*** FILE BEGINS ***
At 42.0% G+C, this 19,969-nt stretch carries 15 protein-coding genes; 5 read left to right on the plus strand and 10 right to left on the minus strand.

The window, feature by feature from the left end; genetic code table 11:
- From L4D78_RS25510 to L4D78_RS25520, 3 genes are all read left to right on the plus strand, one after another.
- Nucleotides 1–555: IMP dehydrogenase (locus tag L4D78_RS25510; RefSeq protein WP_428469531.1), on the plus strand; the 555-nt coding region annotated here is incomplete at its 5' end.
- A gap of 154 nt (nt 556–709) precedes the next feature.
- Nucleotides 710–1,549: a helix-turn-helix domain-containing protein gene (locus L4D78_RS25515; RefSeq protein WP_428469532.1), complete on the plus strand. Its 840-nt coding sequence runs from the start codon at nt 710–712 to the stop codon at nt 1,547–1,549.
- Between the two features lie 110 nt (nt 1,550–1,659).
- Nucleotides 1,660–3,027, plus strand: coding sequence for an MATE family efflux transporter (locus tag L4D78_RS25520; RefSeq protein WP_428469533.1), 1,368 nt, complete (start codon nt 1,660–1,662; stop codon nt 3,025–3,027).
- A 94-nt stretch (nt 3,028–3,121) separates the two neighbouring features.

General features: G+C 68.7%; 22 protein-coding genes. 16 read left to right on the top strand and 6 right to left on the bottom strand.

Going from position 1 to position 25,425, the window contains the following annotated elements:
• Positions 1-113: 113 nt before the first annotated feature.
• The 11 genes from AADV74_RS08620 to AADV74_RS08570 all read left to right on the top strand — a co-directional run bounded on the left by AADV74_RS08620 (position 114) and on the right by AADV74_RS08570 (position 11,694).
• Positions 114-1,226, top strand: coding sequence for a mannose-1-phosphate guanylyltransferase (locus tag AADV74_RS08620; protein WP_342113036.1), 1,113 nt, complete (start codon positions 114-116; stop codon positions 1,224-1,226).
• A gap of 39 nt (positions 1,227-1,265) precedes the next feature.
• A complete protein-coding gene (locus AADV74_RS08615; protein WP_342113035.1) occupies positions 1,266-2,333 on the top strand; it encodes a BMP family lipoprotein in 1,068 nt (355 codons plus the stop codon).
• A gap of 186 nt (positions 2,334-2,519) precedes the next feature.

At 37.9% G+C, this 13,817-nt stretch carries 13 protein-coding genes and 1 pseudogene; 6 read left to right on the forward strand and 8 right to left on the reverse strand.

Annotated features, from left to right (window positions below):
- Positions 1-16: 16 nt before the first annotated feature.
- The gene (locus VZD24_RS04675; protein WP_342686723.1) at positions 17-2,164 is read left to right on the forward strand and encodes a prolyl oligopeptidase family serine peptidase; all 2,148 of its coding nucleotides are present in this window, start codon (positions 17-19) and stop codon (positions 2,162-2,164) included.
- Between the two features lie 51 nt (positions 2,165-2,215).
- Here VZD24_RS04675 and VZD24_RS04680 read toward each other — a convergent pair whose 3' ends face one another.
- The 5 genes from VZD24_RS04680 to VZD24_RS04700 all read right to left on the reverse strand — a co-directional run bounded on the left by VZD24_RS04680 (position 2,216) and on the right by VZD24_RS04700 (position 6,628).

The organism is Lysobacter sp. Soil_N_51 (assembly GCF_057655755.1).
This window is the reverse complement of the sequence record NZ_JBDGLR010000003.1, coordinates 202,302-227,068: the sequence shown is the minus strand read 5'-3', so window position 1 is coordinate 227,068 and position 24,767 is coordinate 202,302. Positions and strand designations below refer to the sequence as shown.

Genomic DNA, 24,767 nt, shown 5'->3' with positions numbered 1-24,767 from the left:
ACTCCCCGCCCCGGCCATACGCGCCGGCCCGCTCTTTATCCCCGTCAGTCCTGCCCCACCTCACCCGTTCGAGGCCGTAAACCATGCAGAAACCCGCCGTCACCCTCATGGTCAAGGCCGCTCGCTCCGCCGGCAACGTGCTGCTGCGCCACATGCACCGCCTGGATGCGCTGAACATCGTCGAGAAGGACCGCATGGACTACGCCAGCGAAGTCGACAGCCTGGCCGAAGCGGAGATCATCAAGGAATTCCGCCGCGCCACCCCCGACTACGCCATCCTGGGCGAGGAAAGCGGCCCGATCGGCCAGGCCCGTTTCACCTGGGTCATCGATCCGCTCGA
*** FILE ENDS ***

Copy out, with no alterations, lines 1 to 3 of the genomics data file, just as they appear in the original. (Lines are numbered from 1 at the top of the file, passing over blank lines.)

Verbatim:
At 42.0% G+C, this 19,969-nt stretch carries 15 protein-coding genes; 5 read left to right on the plus strand and 10 right to left on the minus strand.

The window, feature by feature from the left end; genetic code table 11:
- From L4D78_RS25510 to L4D78_RS25520, 3 genes are all read left to right on the plus strand, one after another.